Entropy Coding appears everywhere in modern digital systems. It is a fundamental building block of data compression, and data compression is pretty much needed everywhere, especially for internet, video, audio, communication, etc. Let’s consider the following scenario. You have a stream of English alphabets coming in and you want to store them in the best possible way by consuming the least amount of space. For the sake of discussion, let’s assume that they are all uppercase letters. Bear in mind that you have an empty machine which doesn’t know anything, and it understands only binary symbols i.e. 0 and 1. It will do exactly what you tell it to do, and it will need data in binary format. So what do we do here? One way would be to use numbers to represent these alphabets, right? Since there are 26 alphabets in English, we can convert them to numbers ranging from 0 to 25, and then convert those numbers into binary form. The biggest number, 25, needs 5 bits to be represented in binary form. So considering the worst case scenario, we can say that we need 5 bits to represent every alphabet. If have to store 100 alphabets, we will need 500 bits. But is that the best we can do? Are we perhaps not exploring our data to the fullest possible extent?

**Okay so what was the point of that whole alphabet story?**

The thing about data is that there is always something hidden inside. If we just care to look into it, we will find magical treasures! Coming back to our example, consider the following sequence:

SSCAAACCCKKKKAKKKKKKKKCCCAKKKK

This is a sequence of length 30. If we just naively assume that we need 5 bits to represent every alphabet, we will need 30 x 5 = 150 bits to represent this sequence. Can we do something better? Well, of course we can! The first thing we notice is that we have only 4 distinct alphabets. Let’s assign a number to each of those alphabets:

S - 0 C - 1 A - 2 K - 3

We need only 2 bits to represent the biggest number, 3, in binary form. So even though we need 5 bits to distinctly represent all English alphabets, we just need 2 bits per alphabet here because we don’t need to worry about other alphabets. There’s our first saving! We now only need 30 x 2 = 60 bits to represent that sequence.

**Can we do better?**

So what’s next here? Do you notice anything else? The alphabet ‘K’ appears way more frequently than other characters, where as ‘S’ appears only twice. So may be it’s not optimal to represent both of them using the same number of bits, right? I mean, we can save some bits if we use lesser number of bits to represent ‘K’ and higher numbers of bits to represent ‘S’. But how do we find out that representation? Well, we need to use something called “Huffman Coding” for that. I won’t be discussing the implementation of details here. But if we apply Huffman Coding here, you will find out that we can have the following representation:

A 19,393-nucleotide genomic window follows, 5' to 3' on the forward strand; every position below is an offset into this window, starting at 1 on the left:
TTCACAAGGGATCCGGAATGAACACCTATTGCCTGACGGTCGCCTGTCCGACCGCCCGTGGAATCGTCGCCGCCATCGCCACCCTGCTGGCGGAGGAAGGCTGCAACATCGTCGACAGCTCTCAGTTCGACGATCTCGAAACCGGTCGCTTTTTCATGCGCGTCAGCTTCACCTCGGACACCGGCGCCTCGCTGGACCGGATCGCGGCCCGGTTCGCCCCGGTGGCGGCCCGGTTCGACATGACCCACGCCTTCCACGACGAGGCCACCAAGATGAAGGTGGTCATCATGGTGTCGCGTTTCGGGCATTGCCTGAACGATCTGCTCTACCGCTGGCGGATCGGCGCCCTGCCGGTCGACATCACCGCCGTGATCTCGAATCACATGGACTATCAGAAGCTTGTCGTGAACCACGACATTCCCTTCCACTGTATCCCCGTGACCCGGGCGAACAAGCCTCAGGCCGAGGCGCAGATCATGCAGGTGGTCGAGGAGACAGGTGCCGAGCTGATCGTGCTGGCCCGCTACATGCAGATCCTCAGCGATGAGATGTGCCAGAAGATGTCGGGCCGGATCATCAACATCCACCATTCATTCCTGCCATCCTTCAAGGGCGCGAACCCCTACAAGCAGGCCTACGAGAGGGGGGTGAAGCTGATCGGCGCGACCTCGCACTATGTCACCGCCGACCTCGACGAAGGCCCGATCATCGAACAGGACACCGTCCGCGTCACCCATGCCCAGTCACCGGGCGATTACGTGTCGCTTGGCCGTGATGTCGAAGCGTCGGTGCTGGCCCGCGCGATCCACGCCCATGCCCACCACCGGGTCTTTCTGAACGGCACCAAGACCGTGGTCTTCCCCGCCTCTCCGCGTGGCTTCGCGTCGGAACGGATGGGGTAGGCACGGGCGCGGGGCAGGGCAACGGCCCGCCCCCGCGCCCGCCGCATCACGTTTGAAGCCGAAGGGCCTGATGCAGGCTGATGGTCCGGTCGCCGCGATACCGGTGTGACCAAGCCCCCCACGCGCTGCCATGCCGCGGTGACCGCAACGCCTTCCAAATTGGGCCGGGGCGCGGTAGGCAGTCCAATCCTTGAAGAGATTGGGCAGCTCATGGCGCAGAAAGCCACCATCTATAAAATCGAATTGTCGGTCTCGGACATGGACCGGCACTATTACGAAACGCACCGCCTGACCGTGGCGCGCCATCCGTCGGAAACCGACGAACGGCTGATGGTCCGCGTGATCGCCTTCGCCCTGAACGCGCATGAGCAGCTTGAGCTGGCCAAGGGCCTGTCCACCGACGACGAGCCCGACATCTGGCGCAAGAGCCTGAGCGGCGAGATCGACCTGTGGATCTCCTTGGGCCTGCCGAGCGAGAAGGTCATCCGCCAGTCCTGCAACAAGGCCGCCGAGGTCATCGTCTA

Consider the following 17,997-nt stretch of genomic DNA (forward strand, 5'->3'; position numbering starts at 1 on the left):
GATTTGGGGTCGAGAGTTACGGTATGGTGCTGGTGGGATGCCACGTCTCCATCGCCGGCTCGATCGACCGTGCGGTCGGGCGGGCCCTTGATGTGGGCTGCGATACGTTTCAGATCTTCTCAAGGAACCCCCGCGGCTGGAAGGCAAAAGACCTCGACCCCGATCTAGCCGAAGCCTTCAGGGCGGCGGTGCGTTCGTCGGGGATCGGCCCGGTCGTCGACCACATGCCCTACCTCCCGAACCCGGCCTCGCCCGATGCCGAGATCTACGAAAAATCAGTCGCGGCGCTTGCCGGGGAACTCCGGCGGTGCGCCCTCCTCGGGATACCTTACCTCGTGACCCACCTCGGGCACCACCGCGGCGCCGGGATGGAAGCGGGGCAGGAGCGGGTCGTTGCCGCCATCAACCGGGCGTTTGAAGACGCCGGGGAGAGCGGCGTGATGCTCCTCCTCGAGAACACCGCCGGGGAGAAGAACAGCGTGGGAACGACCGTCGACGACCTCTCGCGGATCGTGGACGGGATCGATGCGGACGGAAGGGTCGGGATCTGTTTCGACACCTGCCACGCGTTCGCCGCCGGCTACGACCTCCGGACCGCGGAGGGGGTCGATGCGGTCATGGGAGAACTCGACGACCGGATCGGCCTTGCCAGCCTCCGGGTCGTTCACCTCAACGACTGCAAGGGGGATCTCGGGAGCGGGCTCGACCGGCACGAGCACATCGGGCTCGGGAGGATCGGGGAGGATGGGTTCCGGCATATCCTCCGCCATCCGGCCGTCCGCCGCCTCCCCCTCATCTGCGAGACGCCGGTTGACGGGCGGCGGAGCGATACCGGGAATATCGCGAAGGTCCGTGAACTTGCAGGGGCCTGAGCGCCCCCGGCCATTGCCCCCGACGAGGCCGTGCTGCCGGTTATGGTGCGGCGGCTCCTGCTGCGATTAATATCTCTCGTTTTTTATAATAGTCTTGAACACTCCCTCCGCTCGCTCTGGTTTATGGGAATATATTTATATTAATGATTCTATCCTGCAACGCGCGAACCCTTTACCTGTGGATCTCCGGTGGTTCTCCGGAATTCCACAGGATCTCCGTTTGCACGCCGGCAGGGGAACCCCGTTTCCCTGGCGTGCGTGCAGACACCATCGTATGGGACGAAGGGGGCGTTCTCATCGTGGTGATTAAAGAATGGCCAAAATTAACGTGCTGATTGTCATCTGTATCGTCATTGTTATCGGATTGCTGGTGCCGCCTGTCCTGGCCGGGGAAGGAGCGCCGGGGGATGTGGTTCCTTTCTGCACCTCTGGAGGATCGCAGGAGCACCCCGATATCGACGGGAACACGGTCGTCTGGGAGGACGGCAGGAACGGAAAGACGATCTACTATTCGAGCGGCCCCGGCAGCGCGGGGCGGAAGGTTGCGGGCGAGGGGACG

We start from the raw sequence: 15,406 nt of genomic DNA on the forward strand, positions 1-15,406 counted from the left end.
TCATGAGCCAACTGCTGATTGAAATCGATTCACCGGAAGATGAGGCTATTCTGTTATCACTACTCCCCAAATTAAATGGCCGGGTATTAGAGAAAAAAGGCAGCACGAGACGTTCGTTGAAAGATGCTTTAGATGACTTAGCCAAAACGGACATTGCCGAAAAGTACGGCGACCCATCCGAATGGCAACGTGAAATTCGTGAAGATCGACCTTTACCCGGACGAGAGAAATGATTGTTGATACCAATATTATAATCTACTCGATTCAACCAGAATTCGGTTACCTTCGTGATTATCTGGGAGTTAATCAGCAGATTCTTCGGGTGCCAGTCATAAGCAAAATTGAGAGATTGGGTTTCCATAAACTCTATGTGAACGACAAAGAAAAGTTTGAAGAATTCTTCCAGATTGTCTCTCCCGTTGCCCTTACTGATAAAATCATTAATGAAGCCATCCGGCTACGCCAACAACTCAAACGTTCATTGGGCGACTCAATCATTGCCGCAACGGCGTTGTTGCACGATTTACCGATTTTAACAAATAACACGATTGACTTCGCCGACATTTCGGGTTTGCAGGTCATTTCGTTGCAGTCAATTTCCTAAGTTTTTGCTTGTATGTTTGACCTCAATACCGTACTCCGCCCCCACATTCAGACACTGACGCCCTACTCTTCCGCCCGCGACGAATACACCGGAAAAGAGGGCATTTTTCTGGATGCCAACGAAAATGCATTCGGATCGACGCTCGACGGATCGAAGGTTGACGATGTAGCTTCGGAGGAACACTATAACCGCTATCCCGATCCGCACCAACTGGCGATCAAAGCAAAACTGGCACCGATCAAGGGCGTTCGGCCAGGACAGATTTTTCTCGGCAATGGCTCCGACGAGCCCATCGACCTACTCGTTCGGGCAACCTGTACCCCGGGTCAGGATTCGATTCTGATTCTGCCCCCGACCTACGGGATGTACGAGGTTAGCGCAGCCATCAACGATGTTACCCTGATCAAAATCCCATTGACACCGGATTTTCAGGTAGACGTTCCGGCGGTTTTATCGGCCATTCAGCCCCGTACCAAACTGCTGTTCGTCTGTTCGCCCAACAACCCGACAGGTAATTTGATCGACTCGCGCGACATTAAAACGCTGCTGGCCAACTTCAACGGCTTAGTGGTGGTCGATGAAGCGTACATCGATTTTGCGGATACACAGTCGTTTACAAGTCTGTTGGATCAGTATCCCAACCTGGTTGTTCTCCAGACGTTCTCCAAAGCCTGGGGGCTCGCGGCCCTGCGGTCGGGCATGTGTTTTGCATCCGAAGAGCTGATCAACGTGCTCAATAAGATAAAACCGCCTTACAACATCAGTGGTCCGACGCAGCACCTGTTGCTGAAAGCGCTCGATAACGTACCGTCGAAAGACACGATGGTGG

S = 000 (3 bits) A = 001 (3 bits) C = 01 (2 bits) K = 1 (1 bit)

If you now compute the sum by replacing those alphabets in the sequence with these assignments, you will find out that we can in fact represent that sequence using just 51 bits (3 x 2 + 3 x 5 + 2 x 7 + 1 x 16 = 51). Isn’t that nice?

**What exactly is “entropy”?**

Entropy generally refers to disorder that’s present in a system. The term “entropy” appears in multiple fields. But in information theory, entropy is a measure of uncertainty associated with a variable. Higher the uncertainty, higher the entropy! To understand it, let’s consider the following three sequences:

Sequence 1: ABABABABABABABABABABABABABABAB Sequence 2: AAAAAAAAAAAAAAABBBBBBBBBBBBBBB Sequence 3: ABBBBBBBBBBBBBBBBBBBBBBBBBBBBB

In sequences 1 and 2, the alphabets ‘A’ and ‘B’ appear exactly the same number of times. So basically there’s no uncertainty associated with it. Both of them appear with equal probability and there are no surprises as such. Here, we say that the entropy of the system is maximum. In sequence 3, we can see that ‘A’ appears only once and ‘B’ appears a lot. So we can say that the uncertainty is reduced. Given a random position, ‘B’ is more likely to appear than ‘A’, right? We say that this sequence has lower entropy. Lower entropy systems are good for us because we can compress them by reassigning the symbols. Do you see something similar between sequence 3 and the alphabet example we discussed in the first paragraph? That system also had low entropy, and that’s why we were able to compress it.

**Okay then what’s entropy coding?**

Actually, you already know it! But for the sake of completion, let’s define it here. Entropy Coding refers to lossless data compression that’s applicable to any stream of data regardless of how it’s created. We talked about data compression earlier. Different domains need different algorithms for data compression. For example, image compression algorithms are very different from audio compression algorithms. We make use of certain characteristics of human visual system to optimally compress images. Similarly, we make use of certain characteristics of human auditory system to optimally compress audio files. So we need to know where the data is coming from, so that we can pick the right algorithms. But entropy coding doesn’t care about all that. You can give it any stream of data and it will compress it. That’s the best part! In fact, almost all data compression systems have an entropy coder as their final compression step. They compress whatever they can and then feed it to an entropy coder to produce the final compressed data.

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